How do the pedals change the sound?
“The piano ain't got no wrong notes.”
While the 88 keys on a piano control the musical notes that the
pianist can make, the three pedals determine how loud or soft
these notes are and how long they last. The pedal on the left is called
the soft pedal (or sometimes the "una corda"). Most of the keys on the keyboard hit two or
three strings simultaneously when you press them, so you get a richer
and louder note. However, if you press the soft pedal down, the hammers
that play the notes shift slightly to one side so they contact fewer
strings—making a quieter note. The middle pedal is called the sostenuto
pedal: when you press it down, it temporarily deactivates the
dampers for the notes that you're playing at the time, and makes them
last quite a bit longer. The pedal on the right is called the sustaining
pedal (also called the sustain or damper pedal). Pressing it down raises all the dampers up in the air so all the notes last longer.
Photo: The three pedals on a piano subtly change the character of the notes you play. Photograph of a Steinway piano at Perry Belmont House, Washington, DC, by Jack E. Boucher,
Library of Congress, Library of Congress, Prints and Photographs Division, HABS DC-866-32 (CT).
Strings and things
Photo (above): Another view of the Lanhydrock Steinway Grand.
If you've ever wondered why pianos are such a funny shape, that's
easy to answer too. Remember that they're string instruments. Lower
notes need longer strings than higher notes, so the bass strings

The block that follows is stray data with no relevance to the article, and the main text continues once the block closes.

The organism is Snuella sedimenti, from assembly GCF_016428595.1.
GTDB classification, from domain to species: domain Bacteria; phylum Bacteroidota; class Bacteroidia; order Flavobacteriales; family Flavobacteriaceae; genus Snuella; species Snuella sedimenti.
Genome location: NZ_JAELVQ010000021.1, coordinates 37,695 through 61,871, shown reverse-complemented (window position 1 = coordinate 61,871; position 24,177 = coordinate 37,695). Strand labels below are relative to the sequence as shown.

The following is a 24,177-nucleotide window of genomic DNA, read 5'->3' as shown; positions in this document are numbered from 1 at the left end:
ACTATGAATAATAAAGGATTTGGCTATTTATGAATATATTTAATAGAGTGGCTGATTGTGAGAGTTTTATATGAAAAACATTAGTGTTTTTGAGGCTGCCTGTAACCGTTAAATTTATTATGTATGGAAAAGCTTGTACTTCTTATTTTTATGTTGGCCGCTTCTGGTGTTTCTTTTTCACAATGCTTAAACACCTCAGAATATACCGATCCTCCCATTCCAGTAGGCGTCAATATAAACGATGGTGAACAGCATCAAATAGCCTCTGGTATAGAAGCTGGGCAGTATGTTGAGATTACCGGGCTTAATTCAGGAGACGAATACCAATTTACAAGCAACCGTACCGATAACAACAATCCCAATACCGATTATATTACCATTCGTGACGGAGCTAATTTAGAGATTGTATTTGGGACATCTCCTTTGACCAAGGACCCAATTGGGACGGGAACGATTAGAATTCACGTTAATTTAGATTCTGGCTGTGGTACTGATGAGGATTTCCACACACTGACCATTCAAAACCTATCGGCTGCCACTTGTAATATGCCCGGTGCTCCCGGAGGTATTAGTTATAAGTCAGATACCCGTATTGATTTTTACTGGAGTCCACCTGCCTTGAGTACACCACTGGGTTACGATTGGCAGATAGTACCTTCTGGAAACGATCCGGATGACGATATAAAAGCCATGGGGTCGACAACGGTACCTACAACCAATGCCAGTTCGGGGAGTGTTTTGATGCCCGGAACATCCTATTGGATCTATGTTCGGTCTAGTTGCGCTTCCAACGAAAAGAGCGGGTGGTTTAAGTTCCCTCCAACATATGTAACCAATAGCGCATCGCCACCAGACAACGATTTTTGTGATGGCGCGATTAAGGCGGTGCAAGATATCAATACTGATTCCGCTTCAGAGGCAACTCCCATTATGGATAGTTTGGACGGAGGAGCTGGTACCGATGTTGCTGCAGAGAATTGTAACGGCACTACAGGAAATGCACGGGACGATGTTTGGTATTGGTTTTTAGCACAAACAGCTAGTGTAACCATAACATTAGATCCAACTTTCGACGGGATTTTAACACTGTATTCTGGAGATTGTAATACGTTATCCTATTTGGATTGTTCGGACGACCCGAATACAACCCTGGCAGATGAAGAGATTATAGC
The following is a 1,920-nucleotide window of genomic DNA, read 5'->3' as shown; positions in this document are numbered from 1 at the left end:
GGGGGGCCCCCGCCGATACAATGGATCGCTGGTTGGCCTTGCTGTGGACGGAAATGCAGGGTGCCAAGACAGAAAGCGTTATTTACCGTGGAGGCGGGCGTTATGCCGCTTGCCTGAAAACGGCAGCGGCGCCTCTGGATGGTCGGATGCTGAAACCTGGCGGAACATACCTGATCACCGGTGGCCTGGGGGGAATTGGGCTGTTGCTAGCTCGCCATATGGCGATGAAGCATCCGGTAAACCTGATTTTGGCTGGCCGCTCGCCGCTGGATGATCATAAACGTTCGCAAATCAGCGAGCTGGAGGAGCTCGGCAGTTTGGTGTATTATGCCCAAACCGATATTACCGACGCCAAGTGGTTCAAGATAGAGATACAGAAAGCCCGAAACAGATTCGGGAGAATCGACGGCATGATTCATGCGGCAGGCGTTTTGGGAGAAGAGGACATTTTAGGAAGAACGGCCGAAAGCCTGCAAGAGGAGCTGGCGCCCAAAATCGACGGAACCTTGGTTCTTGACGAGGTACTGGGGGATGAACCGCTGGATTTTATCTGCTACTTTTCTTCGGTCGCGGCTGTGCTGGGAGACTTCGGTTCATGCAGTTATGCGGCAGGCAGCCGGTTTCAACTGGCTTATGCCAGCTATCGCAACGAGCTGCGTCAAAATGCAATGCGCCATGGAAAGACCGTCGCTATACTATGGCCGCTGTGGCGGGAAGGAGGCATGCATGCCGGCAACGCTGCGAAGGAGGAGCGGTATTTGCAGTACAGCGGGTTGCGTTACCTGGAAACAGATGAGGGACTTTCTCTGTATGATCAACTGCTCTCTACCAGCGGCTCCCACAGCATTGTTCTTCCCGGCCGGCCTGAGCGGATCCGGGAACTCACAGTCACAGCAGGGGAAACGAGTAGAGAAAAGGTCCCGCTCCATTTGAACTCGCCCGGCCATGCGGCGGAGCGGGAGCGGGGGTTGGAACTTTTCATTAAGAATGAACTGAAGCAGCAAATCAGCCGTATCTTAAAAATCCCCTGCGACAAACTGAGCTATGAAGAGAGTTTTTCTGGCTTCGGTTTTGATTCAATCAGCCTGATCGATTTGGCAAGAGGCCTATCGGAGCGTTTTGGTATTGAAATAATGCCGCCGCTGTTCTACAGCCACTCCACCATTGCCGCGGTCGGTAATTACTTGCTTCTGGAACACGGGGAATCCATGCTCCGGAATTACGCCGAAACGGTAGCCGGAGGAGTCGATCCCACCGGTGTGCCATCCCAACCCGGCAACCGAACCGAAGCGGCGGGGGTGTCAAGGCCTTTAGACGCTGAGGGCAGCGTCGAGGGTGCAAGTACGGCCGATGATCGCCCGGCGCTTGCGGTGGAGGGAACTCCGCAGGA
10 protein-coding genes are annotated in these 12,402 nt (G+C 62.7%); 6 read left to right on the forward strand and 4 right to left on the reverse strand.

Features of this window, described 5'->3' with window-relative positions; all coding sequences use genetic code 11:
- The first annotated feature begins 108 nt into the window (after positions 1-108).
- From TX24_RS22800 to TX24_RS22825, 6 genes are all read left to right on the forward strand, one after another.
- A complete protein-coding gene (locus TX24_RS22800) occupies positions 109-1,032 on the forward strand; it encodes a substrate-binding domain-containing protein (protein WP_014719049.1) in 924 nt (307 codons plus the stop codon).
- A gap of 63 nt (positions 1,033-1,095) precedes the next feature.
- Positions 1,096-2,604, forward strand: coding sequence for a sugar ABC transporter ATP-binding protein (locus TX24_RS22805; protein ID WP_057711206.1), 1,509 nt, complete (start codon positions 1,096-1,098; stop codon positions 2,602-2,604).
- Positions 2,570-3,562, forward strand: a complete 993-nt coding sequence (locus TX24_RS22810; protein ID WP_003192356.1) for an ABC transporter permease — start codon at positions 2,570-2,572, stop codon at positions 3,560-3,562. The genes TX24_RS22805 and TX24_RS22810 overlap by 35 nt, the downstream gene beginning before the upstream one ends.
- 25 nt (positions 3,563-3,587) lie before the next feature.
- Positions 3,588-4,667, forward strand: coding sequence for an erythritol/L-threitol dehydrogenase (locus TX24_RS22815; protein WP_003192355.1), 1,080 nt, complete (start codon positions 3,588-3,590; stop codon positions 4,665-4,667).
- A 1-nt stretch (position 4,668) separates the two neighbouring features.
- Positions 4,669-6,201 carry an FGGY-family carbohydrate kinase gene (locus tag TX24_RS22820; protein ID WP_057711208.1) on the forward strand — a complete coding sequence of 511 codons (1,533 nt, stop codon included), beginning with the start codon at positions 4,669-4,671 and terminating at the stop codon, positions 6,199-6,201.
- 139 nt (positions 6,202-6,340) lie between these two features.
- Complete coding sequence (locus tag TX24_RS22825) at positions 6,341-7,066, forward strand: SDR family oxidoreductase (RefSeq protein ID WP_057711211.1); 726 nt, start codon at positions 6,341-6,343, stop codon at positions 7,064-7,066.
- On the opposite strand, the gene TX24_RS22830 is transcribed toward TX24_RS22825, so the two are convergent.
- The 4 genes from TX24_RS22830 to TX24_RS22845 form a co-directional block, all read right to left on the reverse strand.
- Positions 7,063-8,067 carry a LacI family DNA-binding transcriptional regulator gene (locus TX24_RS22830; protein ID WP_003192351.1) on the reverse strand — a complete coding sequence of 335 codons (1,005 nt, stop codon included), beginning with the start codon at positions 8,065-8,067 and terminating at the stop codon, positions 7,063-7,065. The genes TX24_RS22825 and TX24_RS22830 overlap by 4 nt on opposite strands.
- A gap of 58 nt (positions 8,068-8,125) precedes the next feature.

for the low notes on the left-hand side of the keyboard need to be much
longer than the treble strings for the high notes on the
right-hand side. That's why the case is longer on the left than on the
right and why it has that funny curved rim. In fact, the
strings on the left are so long that they cross over, on top of the
middle and treble strings to save space. (You can see that very clearly on the artwork here
and also in the photo up above.)
Since each note can have up to three strings, it turns out that
there are well over 200 strings inside a piano—each one stretched
really tight. To stop the strings from collapsing the entire piano
inwards, the rim and case are reinforced by a huge, heavy cast-iron
plate. The plate sits just above the sound board and large metal
holes around its edge (known as rosettes or portholes)
allow the sound to come up through it.
Artwork: How the strings are supported inside a piano frame—as shown in a typical Steinway design from the 19th century. The keyboard is at the bottom, so the long bass strings (green) are on the left, the mid-pitch strings are in the middle (orange), and the high treble strings are on the right (yellow). Note how the deepest and longest base strings have to cross over and above the treble strings. The incredible tension of so many taut strings is balanced by the strong metal "skeleton" framework (blue) inside the wooden case (brown). Design for a piano frame by Theodor Steinway from US Patent 314,742: Piano Frame, March 31, 1885, courtesy of US Patent and Trademark Office.